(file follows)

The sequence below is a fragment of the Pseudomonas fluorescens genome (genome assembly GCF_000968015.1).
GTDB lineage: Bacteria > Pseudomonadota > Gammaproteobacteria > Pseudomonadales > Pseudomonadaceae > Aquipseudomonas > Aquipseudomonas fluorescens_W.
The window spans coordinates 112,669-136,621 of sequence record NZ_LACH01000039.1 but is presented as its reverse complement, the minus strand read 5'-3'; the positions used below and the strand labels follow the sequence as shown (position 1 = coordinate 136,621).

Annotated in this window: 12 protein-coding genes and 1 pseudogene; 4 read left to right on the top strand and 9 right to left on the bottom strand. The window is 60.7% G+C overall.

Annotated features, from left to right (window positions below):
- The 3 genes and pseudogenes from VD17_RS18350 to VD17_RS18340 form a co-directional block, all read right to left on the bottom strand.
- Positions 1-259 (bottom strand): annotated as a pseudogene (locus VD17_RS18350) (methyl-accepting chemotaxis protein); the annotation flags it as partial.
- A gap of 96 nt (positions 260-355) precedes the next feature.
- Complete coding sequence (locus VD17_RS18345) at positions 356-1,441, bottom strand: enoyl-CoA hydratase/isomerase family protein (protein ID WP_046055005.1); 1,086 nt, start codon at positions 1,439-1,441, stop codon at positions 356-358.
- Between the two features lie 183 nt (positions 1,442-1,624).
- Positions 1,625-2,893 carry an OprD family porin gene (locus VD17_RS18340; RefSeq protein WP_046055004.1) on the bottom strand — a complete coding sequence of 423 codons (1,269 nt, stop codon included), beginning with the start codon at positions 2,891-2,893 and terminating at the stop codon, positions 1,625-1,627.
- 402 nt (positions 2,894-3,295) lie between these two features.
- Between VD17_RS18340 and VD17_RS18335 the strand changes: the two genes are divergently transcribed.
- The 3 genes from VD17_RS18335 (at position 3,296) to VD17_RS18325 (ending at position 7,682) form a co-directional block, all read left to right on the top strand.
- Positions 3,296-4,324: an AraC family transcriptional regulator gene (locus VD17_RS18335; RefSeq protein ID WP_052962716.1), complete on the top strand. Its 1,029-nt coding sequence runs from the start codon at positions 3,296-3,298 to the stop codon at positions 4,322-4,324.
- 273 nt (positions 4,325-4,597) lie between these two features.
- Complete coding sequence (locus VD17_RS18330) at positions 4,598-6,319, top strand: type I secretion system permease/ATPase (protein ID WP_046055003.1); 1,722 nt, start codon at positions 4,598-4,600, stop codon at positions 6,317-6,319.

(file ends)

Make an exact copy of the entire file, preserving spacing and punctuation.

The sequence below is a fragment of the Pseudomonas fluorescens genome (genome assembly GCF_000968015.1).
GTDB lineage: Bacteria > Pseudomonadota > Gammaproteobacteria > Pseudomonadales > Pseudomonadaceae > Aquipseudomonas > Aquipseudomonas fluorescens_W.
The window spans coordinates 112,669-136,621 of sequence record NZ_LACH01000039.1 but is presented as its reverse complement, the minus strand read 5'-3'; the positions used below and the strand labels follow the sequence as shown (position 1 = coordinate 136,621).

Annotated in this window: 12 protein-coding genes and 1 pseudogene; 4 read left to right on the top strand and 9 right to left on the bottom strand. The window is 60.7% G+C overall.

Annotated features, from left to right (window positions below):
- The 3 genes and pseudogenes from VD17_RS18350 to VD17_RS18340 form a co-directional block, all read right to left on the bottom strand.
- Positions 1-259 (bottom strand): annotated as a pseudogene (locus VD17_RS18350) (methyl-accepting chemotaxis protein); the annotation flags it as partial.
- A gap of 96 nt (positions 260-355) precedes the next feature.
- Complete coding sequence (locus VD17_RS18345) at positions 356-1,441, bottom strand: enoyl-CoA hydratase/isomerase family protein (protein ID WP_046055005.1); 1,086 nt, start codon at positions 1,439-1,441, stop codon at positions 356-358.
- Between the two features lie 183 nt (positions 1,442-1,624).
- Positions 1,625-2,893 carry an OprD family porin gene (locus VD17_RS18340; RefSeq protein WP_046055004.1) on the bottom strand — a complete coding sequence of 423 codons (1,269 nt, stop codon included), beginning with the start codon at positions 2,891-2,893 and terminating at the stop codon, positions 1,625-1,627.
- 402 nt (positions 2,894-3,295) lie between these two features.
- Between VD17_RS18340 and VD17_RS18335 the strand changes: the two genes are divergently transcribed.
- The 3 genes from VD17_RS18335 (at position 3,296) to VD17_RS18325 (ending at position 7,682) form a co-directional block, all read left to right on the top strand.
- Positions 3,296-4,324: an AraC family transcriptional regulator gene (locus VD17_RS18335; RefSeq protein ID WP_052962716.1), complete on the top strand. Its 1,029-nt coding sequence runs from the start codon at positions 3,296-3,298 to the stop codon at positions 4,322-4,324.
- 273 nt (positions 4,325-4,597) lie between these two features.
- Complete coding sequence (locus VD17_RS18330) at positions 4,598-6,319, top strand: type I secretion system permease/ATPase (protein ID WP_046055003.1); 1,722 nt, start codon at positions 4,598-4,600, stop codon at positions 6,317-6,319.